Prime Minister Hun Sen on Monday said the government would distribute about $25 million per month to assist families registered in the IDPoor social benefits system as the country struggles through the pandemic-driven economic downturn.
Speaking at the construction site of a $1.5 billion airport planned for Kandal province, Hun Sen said he would formally announce a social aid package of about $25 million per month on Wednesday, which is intended to aid more than 600,000 families designated as poor by the social registry system created by the Planning Ministry and foreign development agencies.
When asked when families will receive payments and how long the monthly aid would last, spokesmen for the ministries of Planning and Finance told VOD to wait for the official announcement on Wednesday.
“At the moment, we have the ability to use current income, which is the normal income,” Hun Sen said, referring to government tax revenue.
During the global Covid-19 pandemic, government revenue has stayed at about $400 million per month this year, and about $200 million of the budget is spent on civil servant salaries, he said.
Hun Sen also dismissed rumors he said were circulating on Facebook that claimed the government would not be able to cover salaries for public employees next year because of the troubled economy.
“I am just clarifying that Covid-19 cannot kill Hun Sen’s government,” he said. “Please, do not look down on Hun Sen’s government, do not look down on Hun Sen’s government. If Hun Sen does not have the ability, [Hun Sen] could not stand on the political stage for the past 41 years.”
The prime minister has led Cambodia since 1985.
He said the government has $3.5 billion in domestic reserves available, in addition to $20 billion in international reserves, though he did not explain the source of either.
The World Bank forecasted in its May economic update that Cambodia would see negative growth this year for the first time since 1994. In addition, public debt is expected to rise to 35 percent of GDP by 2022, given current projections amid the economic crisis.
Meas Sok Sensan, spokesman for the Finance Ministry, confirmed that the government’s monthly revenue was about $400 million per month this year, which he said was lower than its monthly revenue of $500 million before the virus hit.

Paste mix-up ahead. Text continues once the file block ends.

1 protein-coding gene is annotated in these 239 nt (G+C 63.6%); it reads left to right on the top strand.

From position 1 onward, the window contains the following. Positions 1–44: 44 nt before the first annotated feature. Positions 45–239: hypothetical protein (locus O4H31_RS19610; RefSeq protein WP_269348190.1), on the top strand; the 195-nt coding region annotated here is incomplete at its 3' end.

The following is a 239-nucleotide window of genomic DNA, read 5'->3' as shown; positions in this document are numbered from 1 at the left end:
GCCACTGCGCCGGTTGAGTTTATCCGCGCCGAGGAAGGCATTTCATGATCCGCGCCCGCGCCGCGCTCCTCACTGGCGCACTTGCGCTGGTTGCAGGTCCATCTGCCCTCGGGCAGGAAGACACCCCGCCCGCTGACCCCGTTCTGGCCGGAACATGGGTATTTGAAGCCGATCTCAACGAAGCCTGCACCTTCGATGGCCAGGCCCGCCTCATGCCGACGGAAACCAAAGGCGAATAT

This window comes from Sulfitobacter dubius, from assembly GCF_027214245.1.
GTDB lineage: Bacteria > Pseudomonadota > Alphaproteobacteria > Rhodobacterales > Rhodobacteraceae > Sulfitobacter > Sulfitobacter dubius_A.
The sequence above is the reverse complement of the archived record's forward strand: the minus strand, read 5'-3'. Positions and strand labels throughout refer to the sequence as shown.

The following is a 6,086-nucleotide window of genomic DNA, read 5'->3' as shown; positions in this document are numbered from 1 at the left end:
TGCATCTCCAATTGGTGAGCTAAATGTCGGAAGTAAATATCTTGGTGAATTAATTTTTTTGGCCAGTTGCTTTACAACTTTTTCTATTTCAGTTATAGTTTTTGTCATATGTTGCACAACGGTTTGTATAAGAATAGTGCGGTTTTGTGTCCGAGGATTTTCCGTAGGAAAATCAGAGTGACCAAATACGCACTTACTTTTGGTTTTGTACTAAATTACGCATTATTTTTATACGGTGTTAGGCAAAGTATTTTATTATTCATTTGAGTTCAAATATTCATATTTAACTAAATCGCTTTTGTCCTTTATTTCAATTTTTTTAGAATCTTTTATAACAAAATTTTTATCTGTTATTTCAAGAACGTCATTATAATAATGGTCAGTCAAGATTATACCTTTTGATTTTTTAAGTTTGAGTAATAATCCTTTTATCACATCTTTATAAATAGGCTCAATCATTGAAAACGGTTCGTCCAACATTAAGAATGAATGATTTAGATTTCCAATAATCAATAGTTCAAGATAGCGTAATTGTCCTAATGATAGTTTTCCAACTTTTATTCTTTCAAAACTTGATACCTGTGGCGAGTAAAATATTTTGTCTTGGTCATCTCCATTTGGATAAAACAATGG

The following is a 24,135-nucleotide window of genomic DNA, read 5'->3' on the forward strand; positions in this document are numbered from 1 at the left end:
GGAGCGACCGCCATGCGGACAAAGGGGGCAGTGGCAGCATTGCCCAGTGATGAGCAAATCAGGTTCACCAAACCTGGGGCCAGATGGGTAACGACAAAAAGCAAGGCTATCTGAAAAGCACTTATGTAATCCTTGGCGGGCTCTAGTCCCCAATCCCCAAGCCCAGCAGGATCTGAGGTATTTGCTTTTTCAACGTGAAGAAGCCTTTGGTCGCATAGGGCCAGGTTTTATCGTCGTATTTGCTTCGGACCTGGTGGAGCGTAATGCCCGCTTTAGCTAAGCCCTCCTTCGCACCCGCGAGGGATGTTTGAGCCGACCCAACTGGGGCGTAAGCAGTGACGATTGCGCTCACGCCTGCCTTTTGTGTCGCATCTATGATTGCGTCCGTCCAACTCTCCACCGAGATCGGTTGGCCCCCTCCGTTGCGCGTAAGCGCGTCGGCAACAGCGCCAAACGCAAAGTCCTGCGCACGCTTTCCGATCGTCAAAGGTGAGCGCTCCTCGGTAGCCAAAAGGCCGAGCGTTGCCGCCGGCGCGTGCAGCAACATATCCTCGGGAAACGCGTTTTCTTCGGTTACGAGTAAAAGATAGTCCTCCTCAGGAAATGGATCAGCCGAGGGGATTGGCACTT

The spokesman said the government is aiming to first ensure that people’s immediate livelihood needs are met and later help them improve their careers.
“The government is trying to help people and not let anyone die or starve to death,” he said. “We can not provide fish to people every day, so later on, we will teach people how to fish.”
The premier’s speech follows the government’s decision earlier this month to implement a program that would assist families covered by the IDPoor system.
Under the sub-decree, signed by Hun Sen and Finance Minister Aun Pornmoniroth on June 12, families who hold valid equity cards under the IDPoor program, and whose identities can be verified, will be eligible for financial support during the height of the Covid-19 economic downturn.
According to the sub-decree, eligible families in Phnom Penh will receive 120,000 riel ($30) per family per month, as well as a payment of 52,000 riel ($13) per family member for families categorized by IDPoor as “very poor” and 36,000 riel ($9) per member for families categorized as “poor.”
Families in Phnom Penh’s outskirts would also receive 120,000 riel per family, as well as payments of 40,000 riel ($10) per member in “very poor” families or 28,000 riel ($7) per member in “poor” families. In rural areas, families will receive 80,000 riel ($20) per family, plus 24,000 riel ($6) per member in “very poor” families and 16,000 riel ($4) per member in “poor” families.
When asked how many people were registered in the IDPoor system as of this year, Planning Ministry spokesman Nop Kannavuth referred to a post on the ruling CPP’s website from June 3, which states that there were more than 560,000 families registered in the system, comprising more than 2 million people.
While Hun Sen said more than 600,000 families will be assisted, the Planning Ministry’s IDPoor database, which includes records taken from 2017 to 2019, identified some 528,000 families as either “poor” or “very poor.”
Kannavuth said payments would be distributed to families through Wing money transfer services and that he expected the process to go smoothly because officials had instructed local authorities on clearly identifying families who are eligible for the program.
“I think that there will not be any problems because the money will go directly to the hands of the people,” Kannavuth said.
Social researcher Meas Nee said providing for the nation’s most vulnerable was the government’s responsibility, but he noted that the measure came a bit late and was based on a poor collection of data on low-income families.
“The state’s management of the data is not strong, so when the crisis happens, we start to throw out our arms to help each other along, and we don’t know which data is appropriate to consider and [therefore] how to prepare the guidelines for assistance,” Nee said. “This is a lesson that I think the government needs to learn and do whatever it takes to strengthen the data system.”